22. Gabbay-Benziv R, Reece EA, Wang F, Yang P. Birth defects in pregestational diabetes: Defect range, glycemic threshold and pathogenesis. World J Diabetes 2015; 6:481.
  23. Garne E, Loane M, Dolk H, et al. Spectrum of congenital anomalies in pregnancies with pregestational diabetes. Birth Defects Res A Clin Mol Teratol 2012; 94:134.
  24. Loeken MR. Current perspectives on the causes of neural tube defects resulting from diabetic pregnancy. Am J Med Genet C Semin Med Genet 2005; 135C:77.
  25. Makelarski JA, Romitti PA, Rocheleau CM, et al. Maternal periconceptional occupational pesticide exposure and neural tube defects. Birth Defects Res A Clin Mol Teratol 2014; 100:877.
  26. Pettigrew SM, Bell EM, Van Zutphen AR, et al. Paternal and joint parental occupational pesticide exposure and spina bifida in the National Birth Defects Prevention Study, 1997 to 2002. Birth Defects Res A Clin Mol Teratol 2016; 106:963.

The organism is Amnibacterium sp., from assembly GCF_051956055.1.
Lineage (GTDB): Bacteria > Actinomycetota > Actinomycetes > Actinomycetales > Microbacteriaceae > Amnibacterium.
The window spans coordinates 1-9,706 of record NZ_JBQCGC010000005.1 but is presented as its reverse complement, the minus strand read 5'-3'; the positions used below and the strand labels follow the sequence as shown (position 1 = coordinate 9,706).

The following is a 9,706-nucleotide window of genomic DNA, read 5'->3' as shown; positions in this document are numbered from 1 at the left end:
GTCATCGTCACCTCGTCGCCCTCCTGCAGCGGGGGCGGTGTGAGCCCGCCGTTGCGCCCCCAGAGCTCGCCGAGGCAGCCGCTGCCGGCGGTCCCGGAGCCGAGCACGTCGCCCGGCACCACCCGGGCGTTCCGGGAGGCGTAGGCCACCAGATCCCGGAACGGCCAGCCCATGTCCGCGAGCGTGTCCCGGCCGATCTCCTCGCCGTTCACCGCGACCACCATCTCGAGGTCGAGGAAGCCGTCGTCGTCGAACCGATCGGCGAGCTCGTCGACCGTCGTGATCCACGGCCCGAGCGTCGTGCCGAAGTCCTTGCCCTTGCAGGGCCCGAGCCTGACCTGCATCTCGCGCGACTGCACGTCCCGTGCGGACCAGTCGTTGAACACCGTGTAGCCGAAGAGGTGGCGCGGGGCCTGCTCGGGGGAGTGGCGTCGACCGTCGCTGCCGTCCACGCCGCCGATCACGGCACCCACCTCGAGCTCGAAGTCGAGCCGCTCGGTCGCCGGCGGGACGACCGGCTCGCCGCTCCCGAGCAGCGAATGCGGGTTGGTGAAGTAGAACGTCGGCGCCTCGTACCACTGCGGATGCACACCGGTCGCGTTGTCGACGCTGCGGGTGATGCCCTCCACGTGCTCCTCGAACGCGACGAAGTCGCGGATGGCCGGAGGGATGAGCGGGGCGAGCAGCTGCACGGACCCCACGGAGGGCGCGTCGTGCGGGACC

27. Benedum CM, Yazdy MM, Mitchell AA, Werler MM. Impact of Periconceptional Use of Nitrosatable Drugs on the Risk of Neural Tube Defects. Am J Epidemiol 2015; 182:675.
  28. Reefhuis J, Honein MA, Schieve LA, et al. Use of clomiphene citrate and birth defects, National Birth Defects Prevention Study, 1997-2005. Hum Reprod 2011; 26:451.
  29. Benedum CM, Yazdy MM, Parker SE, et al. Association of Clomiphene and Assisted Reproductive Technologies With the Risk of Neural Tube Defects. Am J Epidemiol 2016; 183:977.
  30. Wu YW, Croen LA, Henning L, et al. Potential association between infertility and spinal neural tube defects in offspring. Birth Defects Res A Clin Mol Teratol 2006; 76:718.
  31. Greenland S, Ackerman DL. Clomiphene citrate and neural tube defects: a pooled analysis of controlled epidemiologic studies and recommendations for future studies. Fertil Steril 1995; 64:936.